• Regularly monitor the performance of the Nested PM plan. Keep track of maintenance activities, equipment downtime, and any issues encountered during inspections.
  • If available and applicable, use data collected from IoT sensors, predictive maintenance tools, and other technologies to inform decision-making and identify opportunities for improvement.
  • Continuously review and update the Nested PM plan based on changing business needs, equipment performance data, and feedback from maintenance teams.

Below is the example of a comprehensive maintenance schedule for nested preventive maintenance for a manufacturing facility:


Factors to Consider in Developing a Nested PM Strategy

Developing a comprehensive Nested Preventive Maintenance (PM) strategy requires careful consideration of various factors that influence the effectiveness and efficiency of the maintenance plan. By understanding these factors, organizations can tailor their Nested PM approach to meet the specific needs of their equipment and operations. Here are four important factors to consider when developing a Nested PM strategy:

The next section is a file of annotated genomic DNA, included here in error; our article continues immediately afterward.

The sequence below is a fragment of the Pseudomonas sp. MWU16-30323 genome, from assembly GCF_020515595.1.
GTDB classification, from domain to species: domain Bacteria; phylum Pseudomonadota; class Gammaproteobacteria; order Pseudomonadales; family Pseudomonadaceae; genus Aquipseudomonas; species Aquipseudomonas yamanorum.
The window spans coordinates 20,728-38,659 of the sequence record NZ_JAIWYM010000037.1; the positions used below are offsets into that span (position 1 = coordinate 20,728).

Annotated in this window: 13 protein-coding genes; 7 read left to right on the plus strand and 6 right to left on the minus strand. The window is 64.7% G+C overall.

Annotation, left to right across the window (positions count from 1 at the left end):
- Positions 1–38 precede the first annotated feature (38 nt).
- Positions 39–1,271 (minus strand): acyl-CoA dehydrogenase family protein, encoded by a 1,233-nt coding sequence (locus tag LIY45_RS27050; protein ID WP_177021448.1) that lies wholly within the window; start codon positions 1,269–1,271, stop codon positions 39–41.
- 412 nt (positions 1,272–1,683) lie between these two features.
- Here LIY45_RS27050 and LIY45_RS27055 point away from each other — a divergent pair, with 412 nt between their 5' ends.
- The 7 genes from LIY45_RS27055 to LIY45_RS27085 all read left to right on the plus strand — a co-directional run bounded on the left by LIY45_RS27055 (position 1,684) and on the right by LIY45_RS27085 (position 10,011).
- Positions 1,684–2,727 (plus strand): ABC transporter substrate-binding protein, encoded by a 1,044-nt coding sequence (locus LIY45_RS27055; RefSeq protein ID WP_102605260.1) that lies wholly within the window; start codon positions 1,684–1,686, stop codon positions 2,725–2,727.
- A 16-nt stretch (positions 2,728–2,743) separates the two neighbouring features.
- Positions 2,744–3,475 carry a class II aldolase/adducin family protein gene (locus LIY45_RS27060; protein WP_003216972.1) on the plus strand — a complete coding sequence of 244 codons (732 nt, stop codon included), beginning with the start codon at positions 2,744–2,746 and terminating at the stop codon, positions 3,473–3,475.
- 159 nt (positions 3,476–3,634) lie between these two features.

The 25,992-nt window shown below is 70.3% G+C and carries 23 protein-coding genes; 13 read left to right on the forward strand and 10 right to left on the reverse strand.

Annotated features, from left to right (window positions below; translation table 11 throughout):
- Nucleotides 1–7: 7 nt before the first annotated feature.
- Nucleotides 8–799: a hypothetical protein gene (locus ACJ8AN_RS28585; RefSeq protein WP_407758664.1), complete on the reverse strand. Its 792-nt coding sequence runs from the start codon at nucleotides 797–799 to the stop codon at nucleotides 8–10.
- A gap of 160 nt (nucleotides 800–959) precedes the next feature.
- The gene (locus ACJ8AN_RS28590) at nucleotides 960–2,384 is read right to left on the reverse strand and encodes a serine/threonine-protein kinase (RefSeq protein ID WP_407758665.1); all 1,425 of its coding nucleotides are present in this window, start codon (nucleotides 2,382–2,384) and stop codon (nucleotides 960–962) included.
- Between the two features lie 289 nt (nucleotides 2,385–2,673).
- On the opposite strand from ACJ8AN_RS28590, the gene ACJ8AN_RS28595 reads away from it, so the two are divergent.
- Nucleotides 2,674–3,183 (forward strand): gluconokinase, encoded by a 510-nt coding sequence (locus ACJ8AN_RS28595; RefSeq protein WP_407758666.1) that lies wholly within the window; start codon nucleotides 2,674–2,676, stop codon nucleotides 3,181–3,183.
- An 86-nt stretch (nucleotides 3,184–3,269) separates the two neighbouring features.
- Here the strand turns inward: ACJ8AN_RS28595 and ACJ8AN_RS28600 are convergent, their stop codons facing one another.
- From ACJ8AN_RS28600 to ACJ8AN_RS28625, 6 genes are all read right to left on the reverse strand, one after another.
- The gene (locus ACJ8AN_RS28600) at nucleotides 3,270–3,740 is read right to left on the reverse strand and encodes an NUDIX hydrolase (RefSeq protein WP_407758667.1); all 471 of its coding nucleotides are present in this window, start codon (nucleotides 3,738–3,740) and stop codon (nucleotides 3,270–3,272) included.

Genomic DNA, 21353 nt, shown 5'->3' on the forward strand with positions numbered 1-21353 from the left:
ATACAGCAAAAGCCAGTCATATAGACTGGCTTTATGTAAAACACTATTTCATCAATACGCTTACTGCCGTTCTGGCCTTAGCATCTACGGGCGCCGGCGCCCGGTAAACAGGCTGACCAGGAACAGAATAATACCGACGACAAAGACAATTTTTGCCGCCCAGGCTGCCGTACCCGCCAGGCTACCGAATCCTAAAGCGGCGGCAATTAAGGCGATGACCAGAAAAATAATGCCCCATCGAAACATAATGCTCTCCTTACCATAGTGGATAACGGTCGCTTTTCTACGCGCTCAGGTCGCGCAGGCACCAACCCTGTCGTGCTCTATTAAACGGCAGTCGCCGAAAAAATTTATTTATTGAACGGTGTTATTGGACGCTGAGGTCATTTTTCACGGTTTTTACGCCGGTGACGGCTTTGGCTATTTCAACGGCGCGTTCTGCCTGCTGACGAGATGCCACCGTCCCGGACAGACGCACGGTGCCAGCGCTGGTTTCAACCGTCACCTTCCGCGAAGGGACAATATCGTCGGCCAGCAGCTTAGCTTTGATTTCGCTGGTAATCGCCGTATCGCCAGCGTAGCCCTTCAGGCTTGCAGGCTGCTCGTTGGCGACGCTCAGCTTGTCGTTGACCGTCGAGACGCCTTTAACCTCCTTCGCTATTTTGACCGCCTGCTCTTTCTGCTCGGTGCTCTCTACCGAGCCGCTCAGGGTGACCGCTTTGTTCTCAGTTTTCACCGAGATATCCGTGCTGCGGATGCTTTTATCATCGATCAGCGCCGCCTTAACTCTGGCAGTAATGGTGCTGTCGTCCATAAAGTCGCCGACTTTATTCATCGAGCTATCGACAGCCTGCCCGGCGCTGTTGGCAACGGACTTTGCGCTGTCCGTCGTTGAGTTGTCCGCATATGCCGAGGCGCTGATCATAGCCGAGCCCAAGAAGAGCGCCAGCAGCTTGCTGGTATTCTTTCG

1. Equipment Complexity and Age

The complexity and age of equipment play an important role in determining its maintenance requirements. Older equipment may require more frequent inspections and maintenance due to wear and tear. Complex machinery with intricate components might demand specialized skills and thorough assessments. By categorizing equipment based on complexity and age, organizations can allocate appropriate resources and prioritize maintenance tasks accordingly in the Nested PM plan.

The Nested Preventive Maintenance Benefit

Nested preventive maintenance allows organizations to focus more attention on older or complex equipment, ensuring their reliability and performance. Critical equipment can receive more frequent inspections and preventive maintenance, reducing the risk of breakdowns and costly repairs.